Karen Bonnell, a Bellevue based Collaborative divorce and co-parenting coach, was recently featured on King 5’s New Day Northwest. Karen is a co-author with Kristin Little of the book The Co-Parent Handbook. In this video she talks about helping your children through the holidays after a parental breakup.
Karen recommends taking the long range view rather than focusing on immediate issues. Karen reminds us that while we may no longer be husband and wife, we will be parents together of these children for the rest of our lives. Therefore finding ways to continue effectively in those roles is very important to our children’s future happiness and well being.
A long range view takes into account both the impact of conflict on your children’s development as well as how their needs may change over time. One way to reduce conflict at holidays is to make sure sufficient planning has been done in advance, through the creation of your parenting plan or other discussions. This helps keep unresolved issues from cropping up at the last minute when they be more difficult to solve.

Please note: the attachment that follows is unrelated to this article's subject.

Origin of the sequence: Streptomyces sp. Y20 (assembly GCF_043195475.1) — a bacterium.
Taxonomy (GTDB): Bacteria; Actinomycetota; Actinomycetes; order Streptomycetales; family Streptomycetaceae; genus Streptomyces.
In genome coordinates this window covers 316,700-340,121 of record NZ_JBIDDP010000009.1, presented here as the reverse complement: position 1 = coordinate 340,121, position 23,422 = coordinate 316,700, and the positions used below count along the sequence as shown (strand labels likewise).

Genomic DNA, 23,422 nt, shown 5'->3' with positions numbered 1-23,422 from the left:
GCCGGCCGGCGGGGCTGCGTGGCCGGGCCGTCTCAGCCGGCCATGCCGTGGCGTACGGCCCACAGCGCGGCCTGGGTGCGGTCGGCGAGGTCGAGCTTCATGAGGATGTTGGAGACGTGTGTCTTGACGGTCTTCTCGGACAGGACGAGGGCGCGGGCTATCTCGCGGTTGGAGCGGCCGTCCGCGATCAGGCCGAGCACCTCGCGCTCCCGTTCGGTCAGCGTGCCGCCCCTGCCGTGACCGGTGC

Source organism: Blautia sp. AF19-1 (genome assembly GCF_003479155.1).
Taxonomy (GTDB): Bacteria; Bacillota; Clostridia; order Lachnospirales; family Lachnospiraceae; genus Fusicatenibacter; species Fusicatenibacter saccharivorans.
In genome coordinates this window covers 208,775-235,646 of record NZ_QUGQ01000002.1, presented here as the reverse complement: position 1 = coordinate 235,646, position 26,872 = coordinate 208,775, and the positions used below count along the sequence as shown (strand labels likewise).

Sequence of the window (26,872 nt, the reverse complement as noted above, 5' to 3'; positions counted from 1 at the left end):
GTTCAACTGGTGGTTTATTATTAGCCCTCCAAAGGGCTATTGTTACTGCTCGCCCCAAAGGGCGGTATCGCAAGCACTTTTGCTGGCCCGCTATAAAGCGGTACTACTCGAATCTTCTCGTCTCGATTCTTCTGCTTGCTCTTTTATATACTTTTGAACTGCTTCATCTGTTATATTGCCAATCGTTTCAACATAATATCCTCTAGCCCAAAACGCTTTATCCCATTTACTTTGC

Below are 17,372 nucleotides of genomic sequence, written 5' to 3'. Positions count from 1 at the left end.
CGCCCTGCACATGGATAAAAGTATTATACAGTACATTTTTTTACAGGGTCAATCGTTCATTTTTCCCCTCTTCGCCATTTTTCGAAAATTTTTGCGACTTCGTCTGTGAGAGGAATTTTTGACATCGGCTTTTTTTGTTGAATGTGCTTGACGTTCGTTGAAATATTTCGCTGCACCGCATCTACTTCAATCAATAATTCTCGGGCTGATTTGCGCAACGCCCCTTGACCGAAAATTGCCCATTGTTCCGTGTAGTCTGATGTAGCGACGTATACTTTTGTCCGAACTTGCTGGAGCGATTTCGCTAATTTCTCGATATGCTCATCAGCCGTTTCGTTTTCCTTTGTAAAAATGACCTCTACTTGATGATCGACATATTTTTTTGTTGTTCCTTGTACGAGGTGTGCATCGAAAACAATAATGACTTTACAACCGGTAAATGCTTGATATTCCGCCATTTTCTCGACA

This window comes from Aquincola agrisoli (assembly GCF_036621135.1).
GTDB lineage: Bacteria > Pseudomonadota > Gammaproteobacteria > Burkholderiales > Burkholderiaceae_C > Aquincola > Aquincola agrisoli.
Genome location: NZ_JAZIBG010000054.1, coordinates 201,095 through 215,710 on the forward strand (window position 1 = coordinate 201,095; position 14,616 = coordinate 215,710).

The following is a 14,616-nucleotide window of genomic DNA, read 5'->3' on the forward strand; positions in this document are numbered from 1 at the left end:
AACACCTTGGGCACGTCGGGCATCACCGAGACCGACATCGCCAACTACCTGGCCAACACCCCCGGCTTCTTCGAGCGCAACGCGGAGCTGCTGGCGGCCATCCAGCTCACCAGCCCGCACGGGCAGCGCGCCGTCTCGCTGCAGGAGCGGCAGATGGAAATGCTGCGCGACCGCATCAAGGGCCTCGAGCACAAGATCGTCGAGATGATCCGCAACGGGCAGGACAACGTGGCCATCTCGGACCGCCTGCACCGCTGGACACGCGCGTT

She suggests that it may be helpful, particularly in the first year or two after separation, to block out some time for both parents to be with the children together, preserving some sense of the familiar holiday traditions. This helps ease the transition to the future rather than going cold turkey.
She also suggested that when the children are going over to spend holiday time with the other parent, that you let them know you are doing well yourself, and that you hope they enjoy their time with the other parent. This helps them better enjoy their time with each parent without guilt or feeling caught in the middle.
Finally, if you notice that your children may at times be sad or feeling torn, acknowledge their feelings. We don’t have to be relentlessly cheerful — it is good to let the children know that sad feelings are normal, but that both parents will continue to be there for them.